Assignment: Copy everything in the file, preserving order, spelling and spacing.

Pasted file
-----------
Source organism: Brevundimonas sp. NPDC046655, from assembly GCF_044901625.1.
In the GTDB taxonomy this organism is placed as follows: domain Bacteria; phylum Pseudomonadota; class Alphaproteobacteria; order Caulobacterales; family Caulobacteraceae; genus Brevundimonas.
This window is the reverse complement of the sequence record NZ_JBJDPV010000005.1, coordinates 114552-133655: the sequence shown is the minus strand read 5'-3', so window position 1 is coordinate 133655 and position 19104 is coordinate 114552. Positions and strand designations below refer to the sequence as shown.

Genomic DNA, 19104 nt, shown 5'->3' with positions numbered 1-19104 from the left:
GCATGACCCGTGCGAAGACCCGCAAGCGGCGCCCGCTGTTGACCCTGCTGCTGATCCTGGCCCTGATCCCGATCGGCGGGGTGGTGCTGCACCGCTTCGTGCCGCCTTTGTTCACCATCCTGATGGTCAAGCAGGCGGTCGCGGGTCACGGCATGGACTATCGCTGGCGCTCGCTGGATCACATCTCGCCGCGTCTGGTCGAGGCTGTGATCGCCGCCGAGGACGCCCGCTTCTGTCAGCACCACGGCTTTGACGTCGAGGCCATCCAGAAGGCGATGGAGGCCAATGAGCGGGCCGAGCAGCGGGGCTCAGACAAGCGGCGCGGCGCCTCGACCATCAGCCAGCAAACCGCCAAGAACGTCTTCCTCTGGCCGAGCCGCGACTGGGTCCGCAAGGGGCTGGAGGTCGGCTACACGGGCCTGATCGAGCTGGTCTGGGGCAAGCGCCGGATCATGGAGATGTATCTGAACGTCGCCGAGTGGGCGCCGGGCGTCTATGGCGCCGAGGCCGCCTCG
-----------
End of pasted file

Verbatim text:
Source organism: Brevundimonas sp. NPDC046655, from assembly GCF_044901625.1.
In the GTDB taxonomy this organism is placed as follows: domain Bacteria; phylum Pseudomonadota; class Alphaproteobacteria; order Caulobacterales; family Caulobacteraceae; genus Brevundimonas.
This window is the reverse complement of the sequence record NZ_JBJDPV010000005.1, coordinates 114552-133655: the sequence shown is the minus strand read 5'-3', so window position 1 is coordinate 133655 and position 19104 is coordinate 114552. Positions and strand designations below refer to the sequence as shown.

Genomic DNA, 19104 nt, shown 5'->3' with positions numbered 1-19104 from the left:
GCATGACCCGTGCGAAGACCCGCAAGCGGCGCCCGCTGTTGACCCTGCTGCTGATCCTGGCCCTGATCCCGATCGGCGGGGTGGTGCTGCACCGCTTCGTGCCGCCTTTGTTCACCATCCTGATGGTCAAGCAGGCGGTCGCGGGTCACGGCATGGACTATCGCTGGCGCTCGCTGGATCACATCTCGCCGCGTCTGGTCGAGGCTGTGATCGCCGCCGAGGACGCCCGCTTCTGTCAGCACCACGGCTTTGACGTCGAGGCCATCCAGAAGGCGATGGAGGCCAATGAGCGGGCCGAGCAGCGGGGCTCAGACAAGCGGCGCGGCGCCTCGACCATCAGCCAGCAAACCGCCAAGAACGTCTTCCTCTGGCCGAGCCGCGACTGGGTCCGCAAGGGGCTGGAGGTCGGCTACACGGGCCTGATCGAGCTGGTCTGGGGCAAGCGCCGGATCATGGAGATGTATCTGAACGTCGCCGAGTGGGCGCCGGGCGTCTATGGCGCCGAGGCCGCCTCG